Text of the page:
High-flying acts

Elite parachute teams from Army and Navy begin day's competition with stadium jump

December 02, 2007|By Gadi Dechter | Gadi Dechter,Sun reporter

Army Sgt. Steven Robertson straddled the open doorway of the twin-propeller plane, half of his untethered body exposed to the whipping wind, and strained to spot the 50-yard line of M&T Bank Stadium 4,000 feet below.

The Fokker C-31A Friendship of the Army Parachute Team banked 10 degrees left and right according to the hand signals of Golden Knights squad leader Sgt. 1st Class Harold Meyers, who was crawling an all fours, alternately poking his quickly reddening nose out of the two rear open doors.

But it wasn't until seconds before the scheduled jump into the 108th Army-Navy football contest's pre-game festivities that the elite parachutists from the ground and sea forces knew whether the skydiving mission would be cleared -- or aborted, as it was the previous two years because of high winds.

"It's not normally so jumpy," yelled Sgt. Brandon Valle over the deafening roar of the engines. "Ground crews say it's 12 knots in the stadium."

That wind speed was borderline. One or two knots higher in the wind-whirlpool of a large stadium, and the jumpers could risk landing on a football fan or being impaled on a goal post.

Moments later, two short horn blasts -- the "go" signal -- rang from the rear of the plane, and the four Navy Parachute Team Leap Frogs blithely skipped out the door.

They were followed by seven Army jumpers, leaving behind in the frigid aircraft just a gaggle of journalists fighting their seatbelts for a fleeting photograph of the plummeting men.

Navy SEAL Nix White, 37, of the Leap Frogs had a better view. The former special operations instructor's helmet was outfitted with video and still cameras that beamed live footage of his jump onto the stadium's video screens.

Nix uses a "bite switch" in his mouth to operate the shutter on the still camera, leaving his hands free to maneuver the canopy above him.

After about a 10-second free fall, the parachutists deployed their canopies for the two-minute sail to the ground. Under parachute, a jumper falls at the rate of roughly 1,000 feet per minute.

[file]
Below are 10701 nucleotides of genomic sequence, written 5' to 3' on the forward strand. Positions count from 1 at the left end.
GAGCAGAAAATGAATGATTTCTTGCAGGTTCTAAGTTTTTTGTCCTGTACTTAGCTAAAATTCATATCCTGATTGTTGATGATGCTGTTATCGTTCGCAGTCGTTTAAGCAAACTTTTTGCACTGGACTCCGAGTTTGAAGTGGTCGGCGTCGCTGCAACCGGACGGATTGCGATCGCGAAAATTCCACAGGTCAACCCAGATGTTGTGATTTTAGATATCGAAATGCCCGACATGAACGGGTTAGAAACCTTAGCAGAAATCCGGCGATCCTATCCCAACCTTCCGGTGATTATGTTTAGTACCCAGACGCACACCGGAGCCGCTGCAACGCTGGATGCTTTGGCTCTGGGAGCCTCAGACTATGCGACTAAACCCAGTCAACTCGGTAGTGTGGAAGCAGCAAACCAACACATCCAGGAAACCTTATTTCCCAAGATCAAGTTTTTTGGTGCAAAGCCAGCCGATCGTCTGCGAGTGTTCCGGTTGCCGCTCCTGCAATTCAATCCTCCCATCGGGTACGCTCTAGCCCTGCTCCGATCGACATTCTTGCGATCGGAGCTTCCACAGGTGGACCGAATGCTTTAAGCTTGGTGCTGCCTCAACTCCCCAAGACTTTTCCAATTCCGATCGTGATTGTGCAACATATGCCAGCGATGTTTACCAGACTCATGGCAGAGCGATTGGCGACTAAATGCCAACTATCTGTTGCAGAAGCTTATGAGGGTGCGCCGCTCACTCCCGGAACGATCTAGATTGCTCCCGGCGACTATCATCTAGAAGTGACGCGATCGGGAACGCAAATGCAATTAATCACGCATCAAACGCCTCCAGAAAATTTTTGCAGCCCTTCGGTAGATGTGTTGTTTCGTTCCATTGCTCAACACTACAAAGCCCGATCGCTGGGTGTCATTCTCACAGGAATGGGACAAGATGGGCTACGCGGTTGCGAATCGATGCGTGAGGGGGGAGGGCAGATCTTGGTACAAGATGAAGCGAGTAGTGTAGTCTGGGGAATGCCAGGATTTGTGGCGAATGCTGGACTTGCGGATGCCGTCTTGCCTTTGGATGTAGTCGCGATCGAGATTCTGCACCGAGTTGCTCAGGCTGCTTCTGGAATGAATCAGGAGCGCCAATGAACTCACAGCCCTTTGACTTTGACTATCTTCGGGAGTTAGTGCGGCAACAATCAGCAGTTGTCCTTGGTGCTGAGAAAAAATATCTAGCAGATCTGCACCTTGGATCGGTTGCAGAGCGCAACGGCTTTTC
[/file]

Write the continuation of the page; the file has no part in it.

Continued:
As he deployed his canopy at about 2,500 feet, Valle could hear the roar of the crowd below, he said after the game. "As we were coming down, I could hear them cheering for each person."

As for Army's record sixth-straight defeat by the Midshipmen, Valle, 23, tried to muster some optimism. "They got next year."

Between them, the Army and Navy team parachutists log tens of thousands of jumps a year -- at air shows, college football games and winter training sessions. But they rarely appear together, and the annual Army-Navy gridiron rivalry holds special significance, jumpers said yesterday.

"There's just such a big rivalry," said Army jumper Sgt. Joseph Abeln of Missouri before the flight. "Even in parachuting, it's Army versus Navy."

For safety reasons, the rivalry in the skies is limited to friendly smack-talk, and not the legendary pranks of the military academies.

In February, the two teams train together in Arizona -- a warm destination that was on everyone's mind yesterday when the wind chill sank sky-high temperatures into the teens.

"You'll be in Yuma soon," said one Golden Knight to a Leap Frog as both squads huddled for a chilly safety briefing and prayer before takeoff.

Admission to the parachute squads is highly competitive, and acceptance means a full-time job jumping out of airplanes to thunderous applause. All of the Leap Frogs are pulled from the ranks of Navy special operations units, said White.

The Navy team is known for difficult acrobatic stunts, such as barreling face down to the turf in tight formation, before quickly righting themselves. The Army jumpers pride themselves on precision parachuting.

Precision is particularly important in timing jumps during televised football games, where commercial breaks are carefully choreographed. Yesterday, both teams had to hit their marks on the ground within a seven-minute window.

That was fairly easy compared with a Tennessee Titans football game in which Abeln was told by NFL officials he had to touch down at 12:10 p.m. and 19 seconds -- on the final note of the national anthem.

If he missed the exact time by more than 20 seconds, the Titans would have been fined $25,000.

"I made it with two seconds to spare," he said with a grin. "Our pilots are good about putting us right where we need to be at the time we need to be out of the plane."

gadi.dechter@baltsun.com

Baltimore Sun Articles
|
|
|
Please note the green-lined linked article text has been applied commercially without any involvement from our newsroom editors, reporters or any other editorial staff.